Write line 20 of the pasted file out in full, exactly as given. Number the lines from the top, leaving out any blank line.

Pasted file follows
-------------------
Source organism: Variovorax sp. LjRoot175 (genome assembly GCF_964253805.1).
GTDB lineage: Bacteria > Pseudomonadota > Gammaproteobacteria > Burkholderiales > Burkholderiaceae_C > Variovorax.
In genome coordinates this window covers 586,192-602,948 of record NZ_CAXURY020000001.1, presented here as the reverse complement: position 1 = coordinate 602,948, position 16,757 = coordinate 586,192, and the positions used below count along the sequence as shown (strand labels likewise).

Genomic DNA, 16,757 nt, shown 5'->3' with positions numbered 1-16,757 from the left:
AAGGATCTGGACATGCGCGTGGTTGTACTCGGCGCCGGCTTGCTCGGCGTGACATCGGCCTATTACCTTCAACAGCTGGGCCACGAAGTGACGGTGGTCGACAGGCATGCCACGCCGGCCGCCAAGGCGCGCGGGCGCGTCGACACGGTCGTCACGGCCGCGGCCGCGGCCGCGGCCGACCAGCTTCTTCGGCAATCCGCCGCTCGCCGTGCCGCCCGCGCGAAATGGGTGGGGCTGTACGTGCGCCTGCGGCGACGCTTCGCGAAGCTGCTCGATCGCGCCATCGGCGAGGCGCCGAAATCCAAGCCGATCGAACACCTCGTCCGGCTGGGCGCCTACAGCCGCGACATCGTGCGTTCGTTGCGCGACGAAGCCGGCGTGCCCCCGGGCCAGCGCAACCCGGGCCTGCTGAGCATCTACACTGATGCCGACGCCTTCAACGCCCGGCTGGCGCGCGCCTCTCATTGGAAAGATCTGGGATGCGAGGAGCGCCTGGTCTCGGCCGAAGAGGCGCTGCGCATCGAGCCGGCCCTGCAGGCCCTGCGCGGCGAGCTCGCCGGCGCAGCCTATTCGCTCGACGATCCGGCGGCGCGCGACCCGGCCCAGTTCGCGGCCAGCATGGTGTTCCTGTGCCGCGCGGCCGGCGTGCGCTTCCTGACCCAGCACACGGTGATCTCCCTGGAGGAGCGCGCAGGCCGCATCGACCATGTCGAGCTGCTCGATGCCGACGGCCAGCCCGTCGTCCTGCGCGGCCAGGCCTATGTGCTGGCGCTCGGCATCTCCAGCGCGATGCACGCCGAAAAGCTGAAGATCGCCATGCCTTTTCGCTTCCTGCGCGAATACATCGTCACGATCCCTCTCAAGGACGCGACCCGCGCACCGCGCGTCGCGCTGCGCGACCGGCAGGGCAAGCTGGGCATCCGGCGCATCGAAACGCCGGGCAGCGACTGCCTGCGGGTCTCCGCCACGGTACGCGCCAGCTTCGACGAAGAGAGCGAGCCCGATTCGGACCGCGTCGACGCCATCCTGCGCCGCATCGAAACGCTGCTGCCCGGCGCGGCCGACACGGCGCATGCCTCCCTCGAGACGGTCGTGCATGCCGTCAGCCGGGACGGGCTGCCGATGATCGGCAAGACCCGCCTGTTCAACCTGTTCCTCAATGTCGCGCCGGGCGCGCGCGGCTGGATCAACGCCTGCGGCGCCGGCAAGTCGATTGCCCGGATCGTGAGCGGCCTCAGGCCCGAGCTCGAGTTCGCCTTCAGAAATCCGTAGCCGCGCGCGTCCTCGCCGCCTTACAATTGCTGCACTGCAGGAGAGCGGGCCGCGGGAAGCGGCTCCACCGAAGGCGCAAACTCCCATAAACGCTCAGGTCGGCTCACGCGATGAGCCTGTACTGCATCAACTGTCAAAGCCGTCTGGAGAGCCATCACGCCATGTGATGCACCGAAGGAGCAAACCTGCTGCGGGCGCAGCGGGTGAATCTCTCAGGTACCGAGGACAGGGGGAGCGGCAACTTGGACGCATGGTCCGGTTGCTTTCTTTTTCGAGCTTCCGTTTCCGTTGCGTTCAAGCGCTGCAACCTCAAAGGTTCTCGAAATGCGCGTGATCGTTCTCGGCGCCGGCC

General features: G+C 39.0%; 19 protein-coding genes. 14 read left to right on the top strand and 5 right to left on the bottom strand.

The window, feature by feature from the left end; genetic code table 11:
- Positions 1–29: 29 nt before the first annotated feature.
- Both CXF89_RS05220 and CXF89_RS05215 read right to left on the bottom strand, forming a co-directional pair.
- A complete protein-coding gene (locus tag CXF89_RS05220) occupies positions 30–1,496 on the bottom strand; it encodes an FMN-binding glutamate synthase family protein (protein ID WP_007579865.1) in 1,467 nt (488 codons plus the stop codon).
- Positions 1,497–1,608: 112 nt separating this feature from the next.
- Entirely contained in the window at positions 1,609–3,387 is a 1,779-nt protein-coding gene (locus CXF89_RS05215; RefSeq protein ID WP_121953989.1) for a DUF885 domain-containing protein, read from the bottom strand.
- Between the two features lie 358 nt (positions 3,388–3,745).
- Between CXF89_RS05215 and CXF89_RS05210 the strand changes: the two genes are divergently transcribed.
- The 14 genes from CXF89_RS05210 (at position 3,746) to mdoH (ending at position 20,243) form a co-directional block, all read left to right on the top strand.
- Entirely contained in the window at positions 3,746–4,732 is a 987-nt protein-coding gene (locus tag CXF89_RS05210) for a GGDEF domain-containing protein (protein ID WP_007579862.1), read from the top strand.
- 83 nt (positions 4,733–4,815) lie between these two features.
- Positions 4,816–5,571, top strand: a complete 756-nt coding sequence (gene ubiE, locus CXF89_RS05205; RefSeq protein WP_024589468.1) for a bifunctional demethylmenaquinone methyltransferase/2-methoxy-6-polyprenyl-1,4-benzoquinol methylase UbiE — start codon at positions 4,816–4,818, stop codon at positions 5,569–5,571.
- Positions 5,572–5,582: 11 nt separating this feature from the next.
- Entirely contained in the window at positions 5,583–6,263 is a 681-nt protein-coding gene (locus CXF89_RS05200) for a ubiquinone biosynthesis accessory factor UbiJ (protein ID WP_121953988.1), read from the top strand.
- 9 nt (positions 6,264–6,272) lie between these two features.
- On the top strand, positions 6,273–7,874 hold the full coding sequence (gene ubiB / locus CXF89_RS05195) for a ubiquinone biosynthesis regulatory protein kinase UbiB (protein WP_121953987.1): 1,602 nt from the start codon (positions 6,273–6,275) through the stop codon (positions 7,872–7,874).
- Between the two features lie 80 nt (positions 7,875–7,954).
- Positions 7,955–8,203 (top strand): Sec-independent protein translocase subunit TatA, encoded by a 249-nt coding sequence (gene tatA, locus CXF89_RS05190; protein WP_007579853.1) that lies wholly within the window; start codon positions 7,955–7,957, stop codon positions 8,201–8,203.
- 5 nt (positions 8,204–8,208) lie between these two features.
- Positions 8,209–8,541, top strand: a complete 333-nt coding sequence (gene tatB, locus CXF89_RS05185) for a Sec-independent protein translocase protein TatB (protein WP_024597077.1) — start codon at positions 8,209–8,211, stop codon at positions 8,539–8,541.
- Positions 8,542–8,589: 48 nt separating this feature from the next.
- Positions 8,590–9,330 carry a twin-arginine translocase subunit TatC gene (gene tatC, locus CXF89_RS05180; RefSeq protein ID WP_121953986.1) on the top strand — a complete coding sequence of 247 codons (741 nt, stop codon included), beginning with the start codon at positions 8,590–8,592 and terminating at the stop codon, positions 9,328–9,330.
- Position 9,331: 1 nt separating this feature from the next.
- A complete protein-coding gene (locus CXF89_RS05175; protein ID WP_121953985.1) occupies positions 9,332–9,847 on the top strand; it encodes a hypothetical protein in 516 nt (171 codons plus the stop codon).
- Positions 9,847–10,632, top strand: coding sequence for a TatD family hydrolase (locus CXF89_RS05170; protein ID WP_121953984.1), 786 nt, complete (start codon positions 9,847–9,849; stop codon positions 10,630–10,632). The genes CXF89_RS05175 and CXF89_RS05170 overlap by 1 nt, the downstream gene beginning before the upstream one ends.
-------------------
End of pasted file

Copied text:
- Entirely contained in the window at positions 5,583–6,263 is a 681-nt protein-coding gene (locus CXF89_RS05200) for a ubiquinone biosynthesis accessory factor UbiJ (protein ID WP_121953988.1), read from the top strand.